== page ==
“It is quite simply too easy to say how things will look when we get to that stage,” immigration minister Inger Støjberg told Ritzau.

The minister did not offer any guarantee that Denmark would follow the recommendations of the EU commission over border control come October.

“I will obviously listen to the commission. But firstly, the case is that we can extend border controls by half a year, so that’s what we’ll do. When the time comes, then we’ll look at it. We cannot lift border controls if it’s still necessary to have a border control,” she said. 


Queues on Øresund Bridge as Danes return from long weekend

Danes returning from a long weekend in Bornholm and holiday cottages in Skåne caused a 2km queue on Tuesday morning, adding to Swedes' irritation at being cut out a Nordic tourism deal.

Queues on Øresund Bridge as Danes return from long weekend
There was a 6km queue after Pentecost on May 24. Photo: Johan Nilsson/TT/Scanpix
Copenhagen police reported the queue in a tweet at around 8am on Tuesday.  
The temporary border checks on the small artificial island of Peberholm (Pepparholm in Swedish), where the bridge over from Sweden turns into a tunnel, makes it much slower to get across the Öresund, meaning queues build up quickly whenever there is heavy traffic.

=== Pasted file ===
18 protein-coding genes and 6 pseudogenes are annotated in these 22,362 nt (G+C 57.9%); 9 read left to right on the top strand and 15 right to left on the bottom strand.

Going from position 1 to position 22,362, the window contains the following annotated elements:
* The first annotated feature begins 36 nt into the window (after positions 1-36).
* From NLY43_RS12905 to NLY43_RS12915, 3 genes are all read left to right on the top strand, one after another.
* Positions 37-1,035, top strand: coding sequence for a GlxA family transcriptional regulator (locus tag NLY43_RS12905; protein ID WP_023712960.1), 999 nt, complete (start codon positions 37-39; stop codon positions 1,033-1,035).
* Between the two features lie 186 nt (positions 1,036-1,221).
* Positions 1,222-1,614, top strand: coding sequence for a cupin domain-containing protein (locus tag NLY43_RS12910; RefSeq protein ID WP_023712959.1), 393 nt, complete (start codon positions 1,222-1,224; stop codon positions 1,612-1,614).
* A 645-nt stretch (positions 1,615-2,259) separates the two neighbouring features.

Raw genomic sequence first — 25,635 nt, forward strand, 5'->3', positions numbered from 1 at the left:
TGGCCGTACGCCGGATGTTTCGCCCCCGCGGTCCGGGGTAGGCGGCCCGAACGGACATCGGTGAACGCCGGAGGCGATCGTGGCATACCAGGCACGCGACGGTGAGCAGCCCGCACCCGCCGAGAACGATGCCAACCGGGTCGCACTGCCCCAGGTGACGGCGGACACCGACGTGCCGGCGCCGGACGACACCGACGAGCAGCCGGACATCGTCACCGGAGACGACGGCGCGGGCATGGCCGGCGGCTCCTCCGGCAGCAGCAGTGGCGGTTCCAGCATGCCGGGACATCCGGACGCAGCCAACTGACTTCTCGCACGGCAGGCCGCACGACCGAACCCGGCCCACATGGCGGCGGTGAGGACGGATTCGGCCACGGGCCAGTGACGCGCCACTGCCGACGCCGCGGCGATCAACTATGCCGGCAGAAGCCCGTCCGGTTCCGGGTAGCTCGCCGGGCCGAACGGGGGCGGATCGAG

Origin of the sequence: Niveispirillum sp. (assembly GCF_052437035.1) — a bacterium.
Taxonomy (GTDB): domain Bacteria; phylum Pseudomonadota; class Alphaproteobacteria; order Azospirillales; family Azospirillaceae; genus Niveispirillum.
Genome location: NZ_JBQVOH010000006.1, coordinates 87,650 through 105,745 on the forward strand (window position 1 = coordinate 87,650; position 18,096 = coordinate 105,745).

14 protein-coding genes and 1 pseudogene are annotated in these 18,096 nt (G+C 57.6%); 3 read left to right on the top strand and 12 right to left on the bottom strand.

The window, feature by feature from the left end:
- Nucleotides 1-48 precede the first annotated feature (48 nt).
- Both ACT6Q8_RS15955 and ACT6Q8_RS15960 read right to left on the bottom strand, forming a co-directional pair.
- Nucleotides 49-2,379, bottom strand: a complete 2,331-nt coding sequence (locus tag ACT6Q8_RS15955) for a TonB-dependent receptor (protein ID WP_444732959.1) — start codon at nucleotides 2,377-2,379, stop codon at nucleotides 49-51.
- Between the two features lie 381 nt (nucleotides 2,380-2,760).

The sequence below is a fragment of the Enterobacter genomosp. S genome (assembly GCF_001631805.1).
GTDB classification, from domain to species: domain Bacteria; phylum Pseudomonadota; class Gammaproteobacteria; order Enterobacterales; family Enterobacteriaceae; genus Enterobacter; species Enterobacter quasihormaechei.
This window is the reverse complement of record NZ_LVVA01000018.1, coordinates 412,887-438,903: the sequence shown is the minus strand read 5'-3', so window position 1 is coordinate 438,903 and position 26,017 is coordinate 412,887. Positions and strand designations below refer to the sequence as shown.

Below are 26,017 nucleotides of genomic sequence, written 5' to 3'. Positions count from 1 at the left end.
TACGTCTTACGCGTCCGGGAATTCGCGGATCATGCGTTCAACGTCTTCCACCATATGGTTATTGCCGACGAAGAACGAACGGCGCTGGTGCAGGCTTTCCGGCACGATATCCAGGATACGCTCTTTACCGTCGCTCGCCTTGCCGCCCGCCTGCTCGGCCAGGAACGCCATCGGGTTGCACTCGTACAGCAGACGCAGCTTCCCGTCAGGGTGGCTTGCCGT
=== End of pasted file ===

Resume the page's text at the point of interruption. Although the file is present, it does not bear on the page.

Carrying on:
“The police are in place and are trying to get people through the checks as quickly as possible,” security officer Thomas Hjermind told Ritzau at 9am. “The queue is 2km long. But the traffic is moving.”
The long weekend around Whit Sunday and Whit Monday in Denmark has meant that many have travelled into Sweden — some to get the ferry across to Bornholm, others to stay in summer cottages in Skåne and elsewhere. 
Police told Ritzau that the queue was mainly formed of Danes on their way back from holiday in Sweden, together with a few Swedish cross-border workers. 
Since Denmark imposed border controls on March 14, Danes have been able to travel to Sweden unhindered while Swedes have only been allowed into Denmark if they have a “worthy purpose”. 
Danes are supposed to go into quarantine for 14 days on their return, but this is voluntary and it seems that few do. 
Last Friday, Denmark's government announced that it was ready to allow tourists from Norway, Germany and Iceland into the country, but not those from Sweden.
“It seems absolutely crazy. Total double standards,” Christer Mårtensson, 61, from Hjärup in Skåne told Denmark's BT tabloid. 
“If the authorities are so afraid of the Swedes being infected don't they think that the Danes can take the infection back with them?” he added. 
“It doesn't make sense. It's pure populism, and it seems as if Mette Frederiksen is just trying to improve her popularity on at home.” 
While Sweden as a whole has higher infection rates than Denmark, Region Skåne has a lower rate
than in Copenhagen area. 
According to Sweden's Kvällsposten newspaper, there have been 17.8 coronavirus-related deaths per 100,000 inhabitants in Copenhagen, and just 13.3 in Skåne.